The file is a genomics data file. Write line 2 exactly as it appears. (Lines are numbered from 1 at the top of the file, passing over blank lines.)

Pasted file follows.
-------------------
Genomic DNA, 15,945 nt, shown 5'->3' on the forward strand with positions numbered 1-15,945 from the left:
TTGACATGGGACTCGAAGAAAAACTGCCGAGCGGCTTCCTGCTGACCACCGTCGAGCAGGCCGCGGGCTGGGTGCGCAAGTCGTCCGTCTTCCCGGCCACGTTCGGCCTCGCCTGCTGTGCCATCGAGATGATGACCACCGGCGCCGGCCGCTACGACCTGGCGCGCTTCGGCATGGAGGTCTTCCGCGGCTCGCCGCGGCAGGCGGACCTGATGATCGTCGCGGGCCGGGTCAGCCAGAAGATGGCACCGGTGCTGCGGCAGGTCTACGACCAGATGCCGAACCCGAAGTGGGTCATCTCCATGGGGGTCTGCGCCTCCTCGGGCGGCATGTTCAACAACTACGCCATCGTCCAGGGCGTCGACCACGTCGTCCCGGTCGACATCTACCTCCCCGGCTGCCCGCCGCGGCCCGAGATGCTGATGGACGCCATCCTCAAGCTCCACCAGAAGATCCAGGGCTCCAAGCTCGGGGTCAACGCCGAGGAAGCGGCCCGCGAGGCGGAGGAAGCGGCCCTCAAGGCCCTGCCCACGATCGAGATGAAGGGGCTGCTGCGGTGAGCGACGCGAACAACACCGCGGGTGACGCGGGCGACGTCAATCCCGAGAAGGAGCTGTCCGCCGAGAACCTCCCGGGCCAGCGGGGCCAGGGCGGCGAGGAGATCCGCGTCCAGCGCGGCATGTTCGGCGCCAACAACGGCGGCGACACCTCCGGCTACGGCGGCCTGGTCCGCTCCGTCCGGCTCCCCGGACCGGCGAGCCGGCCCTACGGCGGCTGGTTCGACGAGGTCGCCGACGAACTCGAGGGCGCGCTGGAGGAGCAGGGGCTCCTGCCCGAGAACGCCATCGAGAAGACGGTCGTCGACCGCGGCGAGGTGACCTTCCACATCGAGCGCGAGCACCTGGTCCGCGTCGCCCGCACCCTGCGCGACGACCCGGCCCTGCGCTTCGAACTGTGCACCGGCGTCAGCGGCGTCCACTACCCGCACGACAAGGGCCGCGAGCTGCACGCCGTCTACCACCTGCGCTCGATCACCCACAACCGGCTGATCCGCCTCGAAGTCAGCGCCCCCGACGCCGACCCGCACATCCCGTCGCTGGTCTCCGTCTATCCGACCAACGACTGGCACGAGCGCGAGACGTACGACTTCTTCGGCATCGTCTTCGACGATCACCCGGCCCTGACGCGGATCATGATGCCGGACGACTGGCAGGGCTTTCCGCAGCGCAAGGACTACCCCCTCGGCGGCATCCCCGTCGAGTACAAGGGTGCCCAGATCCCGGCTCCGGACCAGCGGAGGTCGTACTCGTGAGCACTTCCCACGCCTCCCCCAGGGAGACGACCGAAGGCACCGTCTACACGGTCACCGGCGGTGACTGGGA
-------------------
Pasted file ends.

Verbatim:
TTGACATGGGACTCGAAGAAAAACTGCCGAGCGGCTTCCTGCTGACCACCGTCGAGCAGGCCGCGGGCTGGGTGCGCAAGTCGTCCGTCTTCCCGGCCACGTTCGGCCTCGCCTGCTGTGCCATCGAGATGATGACCACCGGCGCCGGCCGCTACGACCTGGCGCGCTTCGGCATGGAGGTCTTCCGCGGCTCGCCGCGGCAGGCGGACCTGATGATCGTCGCGGGCCGGGTCAGCCAGAAGATGGCACCGGTGCTGCGGCAGGTCTACGACCAGATGCCGAACCCGAAGTGGGTCATCTCCATGGGGGTCTGCGCCTCCTCGGGCGGCATGTTCAACAACTACGCCATCGTCCAGGGCGTCGACCACGTCGTCCCGGTCGACATCTACCTCCCCGGCTGCCCGCCGCGGCCCGAGATGCTGATGGACGCCATCCTCAAGCTCCACCAGAAGATCCAGGGCTCCAAGCTCGGGGTCAACGCCGAGGAAGCGGCCCGCGAGGCGGAGGAAGCGGCCCTCAAGGCCCTGCCCACGATCGAGATGAAGGGGCTGCTGCGGTGAGCGACGCGAACAACACCGCGGGTGACGCGGGCGACGTCAATCCCGAGAAGGAGCTGTCCGCCGAGAACCTCCCGGGCCAGCGGGGCCAGGGCGGCGAGGAGATCCGCGTCCAGCGCGGCATGTTCGGCGCCAACAACGGCGGCGACACCTCCGGCTACGGCGGCCTGGTCCGCTCCGTCCGGCTCCCCGGACCGGCGAGCCGGCCCTACGGCGGCTGGTTCGACGAGGTCGCCGACGAACTCGAGGGCGCGCTGGAGGAGCAGGGGCTCCTGCCCGAGAACGCCATCGAGAAGACGGTCGTCGACCGCGGCGAGGTGACCTTCCACATCGAGCGCGAGCACCTGGTCCGCGTCGCCCGCACCCTGCGCGACGACCCGGCCCTGCGCTTCGAACTGTGCACCGGCGTCAGCGGCGTCCACTACCCGCACGACAAGGGCCGCGAGCTGCACGCCGTCTACCACCTGCGCTCGATCACCCACAACCGGCTGATCCGCCTCGAAGTCAGCGCCCCCGACGCCGACCCGCACATCCCGTCGCTGGTCTCCGTCTATCCGACCAACGACTGGCACGAGCGCGAGACGTACGACTTCTTCGGCATCGTCTTCGACGATCACCCGGCCCTGACGCGGATCATGATGCCGGACGACTGGCAGGGCTTTCCGCAGCGCAAGGACTACCCCCTCGGCGGCATCCCCGTCGAGTACAAGGGTGCCCAGATCCCGGCTCCGGACCAGCGGAGGTCGTACTCGTGAGCACTTCCCACGCCTCCCCCAGGGAGACGACCGAAGGCACCGTCTACACGGTCACCGGCGGTGACTGGGA